Not so much going forward as you can see in the release for Q1 our tax rate looks a little strange obviously up over 70% and that's because there's a chunk of the reserves that we've established that are not tax deductible. And when you would account for those it would put you into a more reasonable tax rate so we're anticipating that our tax rate here in the second quarter again will be in that 39 to 40% range which is a pretty typical range for us.

Ashwin Shirvaikar – Citigroup

Okay and you did mention you're going to be careful with the large (inaudible 00:54:41) and so on, does that also extend to potential acquisitions that you might have or are you going to be broadly speaking careful with all kind of spending or does the acquisition pipeline look fairly active here?

Richard L. Marcantonio

This is Rick, well, we have been and will be fairly careful in any acquisition but that's been kind of our practice going forward. The acquisition pipeline continues to be full and we haven't seen a gigantic falloff there. I think what we're doing is we're trying to make sure that, as we always do, that whatever we decide to buy we can maximize the return from that investment.

Are we looking at it a little closer during this time, the answer is yes. I mean deals that might be sort of border line are ones that we will probably push aside more often than not. Not that we look at a lot of borderline deals but I think that the closer they are to an excellent return for us, the more interested we are. The closer they move to borderline in this economic environment we just will take a pass on them. And that's part of this discipline that I believe that Jeff and I have instilled in this company to manage through this situation and that put us in sort of a victim kind of mindset.

Ashwin Shirvaikar – Citigroup

So have you seen valuations come down moderate maybe a little bit?

Richard L. Marcantonio

No.

Ashwin Shirvaikar – Citigroup

You haven't.

Richard L. Marcantonio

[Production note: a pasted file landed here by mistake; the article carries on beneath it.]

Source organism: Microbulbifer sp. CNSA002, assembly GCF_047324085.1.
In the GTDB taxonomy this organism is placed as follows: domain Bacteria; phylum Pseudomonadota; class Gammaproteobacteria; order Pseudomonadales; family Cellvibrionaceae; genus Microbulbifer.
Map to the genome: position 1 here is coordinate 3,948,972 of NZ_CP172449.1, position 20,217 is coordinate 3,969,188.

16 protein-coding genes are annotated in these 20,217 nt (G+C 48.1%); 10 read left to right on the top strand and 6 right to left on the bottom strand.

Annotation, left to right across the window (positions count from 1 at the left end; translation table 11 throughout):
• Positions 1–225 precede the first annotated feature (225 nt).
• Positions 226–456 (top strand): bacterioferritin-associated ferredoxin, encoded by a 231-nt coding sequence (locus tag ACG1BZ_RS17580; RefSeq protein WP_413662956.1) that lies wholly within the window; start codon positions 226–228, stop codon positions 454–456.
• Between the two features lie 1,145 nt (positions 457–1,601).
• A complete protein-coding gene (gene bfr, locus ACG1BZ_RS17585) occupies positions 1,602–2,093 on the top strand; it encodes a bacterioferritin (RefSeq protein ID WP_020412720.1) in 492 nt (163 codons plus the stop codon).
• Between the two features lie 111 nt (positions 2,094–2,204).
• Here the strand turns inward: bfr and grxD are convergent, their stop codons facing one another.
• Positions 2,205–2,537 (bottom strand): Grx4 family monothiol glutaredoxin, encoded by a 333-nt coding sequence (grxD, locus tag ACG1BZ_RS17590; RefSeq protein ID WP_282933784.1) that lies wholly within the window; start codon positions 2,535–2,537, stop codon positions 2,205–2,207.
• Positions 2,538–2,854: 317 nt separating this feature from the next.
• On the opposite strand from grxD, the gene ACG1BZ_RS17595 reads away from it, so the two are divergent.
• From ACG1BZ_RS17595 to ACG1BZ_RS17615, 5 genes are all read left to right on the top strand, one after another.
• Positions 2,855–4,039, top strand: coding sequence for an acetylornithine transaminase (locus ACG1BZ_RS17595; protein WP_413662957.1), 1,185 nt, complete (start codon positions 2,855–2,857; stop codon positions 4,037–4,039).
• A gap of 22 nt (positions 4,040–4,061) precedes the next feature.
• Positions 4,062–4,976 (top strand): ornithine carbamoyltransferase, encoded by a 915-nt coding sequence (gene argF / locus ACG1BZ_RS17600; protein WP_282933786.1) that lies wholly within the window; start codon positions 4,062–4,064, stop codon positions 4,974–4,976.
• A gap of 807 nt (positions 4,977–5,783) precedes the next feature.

No, this is Rick. No, we have not. We haven't seen the current economic environment impact valuations negatively.

Ashwin Shirvaikar – Citigroup

Okay, question on interest expense. You do have a variable rate, don't you?

Jeffrey L. Wright

We do have a variable rate but only on about, I'll use 50% as an average. But about 50% of our debt is locked up into fixed rates and then the other half, of course, is subject to variable rates.

Ashwin Shirvaikar – Citigroup

So that should be a little bit of a benefit in the current environment?

Jeffrey L. Wright

Correct.

Richard L. Marcantonio

Correct.

Jeffrey L. Wright

Although I know everyone has kind of been tracking our variable rate is LIBOR based and LIBOR rates have really spiked up there for awhile. Luckily I think we had all of our LIBOR contracts in place and since I think have come down a fair amount. I haven't seen it in the last few days but hopefully LIBOR rates will come back down to where they were a month or so ago.

Ashwin Shirvaikar – Citigroup

Okay and you did mention, sorry I'm jumping around a bit, but you did mention that your outerwear promotion is going fine.

Richard L. Marcantonio

Right.

Ashwin Shirvaikar – Citigroup

Due to expectations.

Richard L. Marcantonio

Right and that's a second quarter result. We thought we'd give you some visibility, now we've got roughly four or five weeks under our belt but the first four, or five weeks feel very good to us.

Ashwin Shirvaikar – Citigroup

Okay, and last question, can you quantify maybe the impact of (inaudible 00:57:54)? I know it's going to be at some point positive. But when you last did Delta, how much of a benefit was it?

Richard L. Marcantonio

This is Rick again. We obviously know those numbers but I'd prefer to wait until they get final approval. Once they get final approval, we'll communicate to you the opportunity. That opportunity, assuming everything goes as planned, would be primarily in the third and fourth quarter of our fiscal year.

Ashwin Shirvaikar – Citigroup

Okay, so it would be this fiscal year?

Richard L. Marcantonio

Yes it would. At least if they say that's their plan, again, things change and that's why I'm a little reluctant to go much deeper then we've done until—

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Source: G&K Services Inc., F1Q09 Earnings Call Transcript